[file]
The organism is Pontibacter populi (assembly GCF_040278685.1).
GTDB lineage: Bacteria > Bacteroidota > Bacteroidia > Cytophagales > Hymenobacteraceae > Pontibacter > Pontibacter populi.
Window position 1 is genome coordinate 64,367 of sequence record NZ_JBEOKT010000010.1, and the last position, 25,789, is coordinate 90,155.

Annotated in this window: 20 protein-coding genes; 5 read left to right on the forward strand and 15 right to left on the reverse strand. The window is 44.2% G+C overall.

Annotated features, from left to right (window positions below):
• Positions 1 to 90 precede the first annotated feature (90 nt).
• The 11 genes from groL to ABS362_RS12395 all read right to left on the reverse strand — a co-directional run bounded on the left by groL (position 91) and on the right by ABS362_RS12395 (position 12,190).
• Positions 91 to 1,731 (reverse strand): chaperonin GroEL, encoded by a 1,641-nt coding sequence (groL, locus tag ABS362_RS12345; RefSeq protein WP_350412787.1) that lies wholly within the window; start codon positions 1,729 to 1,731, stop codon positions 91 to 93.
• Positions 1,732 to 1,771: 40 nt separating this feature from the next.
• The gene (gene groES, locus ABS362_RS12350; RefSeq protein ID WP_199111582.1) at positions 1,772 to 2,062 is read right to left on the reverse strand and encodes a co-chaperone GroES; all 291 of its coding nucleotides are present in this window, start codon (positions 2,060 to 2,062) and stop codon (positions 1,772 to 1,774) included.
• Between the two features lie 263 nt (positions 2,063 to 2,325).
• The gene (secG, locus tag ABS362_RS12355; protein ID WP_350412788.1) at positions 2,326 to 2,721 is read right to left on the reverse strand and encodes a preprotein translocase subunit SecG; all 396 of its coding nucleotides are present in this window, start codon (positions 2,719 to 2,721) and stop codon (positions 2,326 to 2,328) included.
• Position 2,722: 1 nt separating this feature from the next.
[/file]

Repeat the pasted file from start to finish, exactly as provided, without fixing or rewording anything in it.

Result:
The organism is Pontibacter populi (assembly GCF_040278685.1).
GTDB lineage: Bacteria > Bacteroidota > Bacteroidia > Cytophagales > Hymenobacteraceae > Pontibacter > Pontibacter populi.
Window position 1 is genome coordinate 64,367 of sequence record NZ_JBEOKT010000010.1, and the last position, 25,789, is coordinate 90,155.

Annotated in this window: 20 protein-coding genes; 5 read left to right on the forward strand and 15 right to left on the reverse strand. The window is 44.2% G+C overall.

Annotated features, from left to right (window positions below):
• Positions 1 to 90 precede the first annotated feature (90 nt).
• The 11 genes from groL to ABS362_RS12395 all read right to left on the reverse strand — a co-directional run bounded on the left by groL (position 91) and on the right by ABS362_RS12395 (position 12,190).
• Positions 91 to 1,731 (reverse strand): chaperonin GroEL, encoded by a 1,641-nt coding sequence (groL, locus tag ABS362_RS12345; RefSeq protein WP_350412787.1) that lies wholly within the window; start codon positions 1,729 to 1,731, stop codon positions 91 to 93.
• Positions 1,732 to 1,771: 40 nt separating this feature from the next.
• The gene (gene groES, locus ABS362_RS12350; RefSeq protein ID WP_199111582.1) at positions 1,772 to 2,062 is read right to left on the reverse strand and encodes a co-chaperone GroES; all 291 of its coding nucleotides are present in this window, start codon (positions 2,060 to 2,062) and stop codon (positions 1,772 to 1,774) included.
• Between the two features lie 263 nt (positions 2,063 to 2,325).
• The gene (secG, locus tag ABS362_RS12355; protein ID WP_350412788.1) at positions 2,326 to 2,721 is read right to left on the reverse strand and encodes a preprotein translocase subunit SecG; all 396 of its coding nucleotides are present in this window, start codon (positions 2,719 to 2,721) and stop codon (positions 2,326 to 2,328) included.
• Position 2,722: 1 nt separating this feature from the next.